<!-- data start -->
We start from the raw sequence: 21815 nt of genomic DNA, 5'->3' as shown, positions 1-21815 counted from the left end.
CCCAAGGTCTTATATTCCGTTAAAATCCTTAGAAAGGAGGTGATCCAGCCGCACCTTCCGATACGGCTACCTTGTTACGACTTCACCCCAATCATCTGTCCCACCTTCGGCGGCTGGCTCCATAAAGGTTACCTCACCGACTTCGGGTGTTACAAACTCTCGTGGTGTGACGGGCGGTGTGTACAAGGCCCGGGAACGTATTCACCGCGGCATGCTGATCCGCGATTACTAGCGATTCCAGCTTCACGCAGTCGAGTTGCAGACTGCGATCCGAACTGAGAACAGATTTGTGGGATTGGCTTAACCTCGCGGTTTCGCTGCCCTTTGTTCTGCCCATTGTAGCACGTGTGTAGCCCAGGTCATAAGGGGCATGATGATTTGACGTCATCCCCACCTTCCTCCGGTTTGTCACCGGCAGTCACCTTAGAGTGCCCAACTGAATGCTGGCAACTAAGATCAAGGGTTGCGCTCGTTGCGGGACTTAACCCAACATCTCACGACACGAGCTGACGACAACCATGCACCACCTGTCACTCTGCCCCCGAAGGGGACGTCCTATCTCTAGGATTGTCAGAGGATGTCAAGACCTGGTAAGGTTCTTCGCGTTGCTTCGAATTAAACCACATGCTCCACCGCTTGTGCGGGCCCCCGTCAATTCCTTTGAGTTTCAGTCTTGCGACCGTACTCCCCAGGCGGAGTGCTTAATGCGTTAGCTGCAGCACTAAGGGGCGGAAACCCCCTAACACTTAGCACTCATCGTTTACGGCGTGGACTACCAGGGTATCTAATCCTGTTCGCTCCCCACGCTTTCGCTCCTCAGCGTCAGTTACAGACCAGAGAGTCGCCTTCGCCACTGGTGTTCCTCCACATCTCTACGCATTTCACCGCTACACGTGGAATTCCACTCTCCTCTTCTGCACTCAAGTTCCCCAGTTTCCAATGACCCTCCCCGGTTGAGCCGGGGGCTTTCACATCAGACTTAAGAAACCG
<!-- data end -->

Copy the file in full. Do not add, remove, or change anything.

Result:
We start from the raw sequence: 21815 nt of genomic DNA, 5'->3' as shown, positions 1-21815 counted from the left end.
CCCAAGGTCTTATATTCCGTTAAAATCCTTAGAAAGGAGGTGATCCAGCCGCACCTTCCGATACGGCTACCTTGTTACGACTTCACCCCAATCATCTGTCCCACCTTCGGCGGCTGGCTCCATAAAGGTTACCTCACCGACTTCGGGTGTTACAAACTCTCGTGGTGTGACGGGCGGTGTGTACAAGGCCCGGGAACGTATTCACCGCGGCATGCTGATCCGCGATTACTAGCGATTCCAGCTTCACGCAGTCGAGTTGCAGACTGCGATCCGAACTGAGAACAGATTTGTGGGATTGGCTTAACCTCGCGGTTTCGCTGCCCTTTGTTCTGCCCATTGTAGCACGTGTGTAGCCCAGGTCATAAGGGGCATGATGATTTGACGTCATCCCCACCTTCCTCCGGTTTGTCACCGGCAGTCACCTTAGAGTGCCCAACTGAATGCTGGCAACTAAGATCAAGGGTTGCGCTCGTTGCGGGACTTAACCCAACATCTCACGACACGAGCTGACGACAACCATGCACCACCTGTCACTCTGCCCCCGAAGGGGACGTCCTATCTCTAGGATTGTCAGAGGATGTCAAGACCTGGTAAGGTTCTTCGCGTTGCTTCGAATTAAACCACATGCTCCACCGCTTGTGCGGGCCCCCGTCAATTCCTTTGAGTTTCAGTCTTGCGACCGTACTCCCCAGGCGGAGTGCTTAATGCGTTAGCTGCAGCACTAAGGGGCGGAAACCCCCTAACACTTAGCACTCATCGTTTACGGCGTGGACTACCAGGGTATCTAATCCTGTTCGCTCCCCACGCTTTCGCTCCTCAGCGTCAGTTACAGACCAGAGAGTCGCCTTCGCCACTGGTGTTCCTCCACATCTCTACGCATTTCACCGCTACACGTGGAATTCCACTCTCCTCTTCTGCACTCAAGTTCCCCAGTTTCCAATGACCCTCCCCGGTTGAGCCGGGGGCTTTCACATCAGACTTAAGAAACCG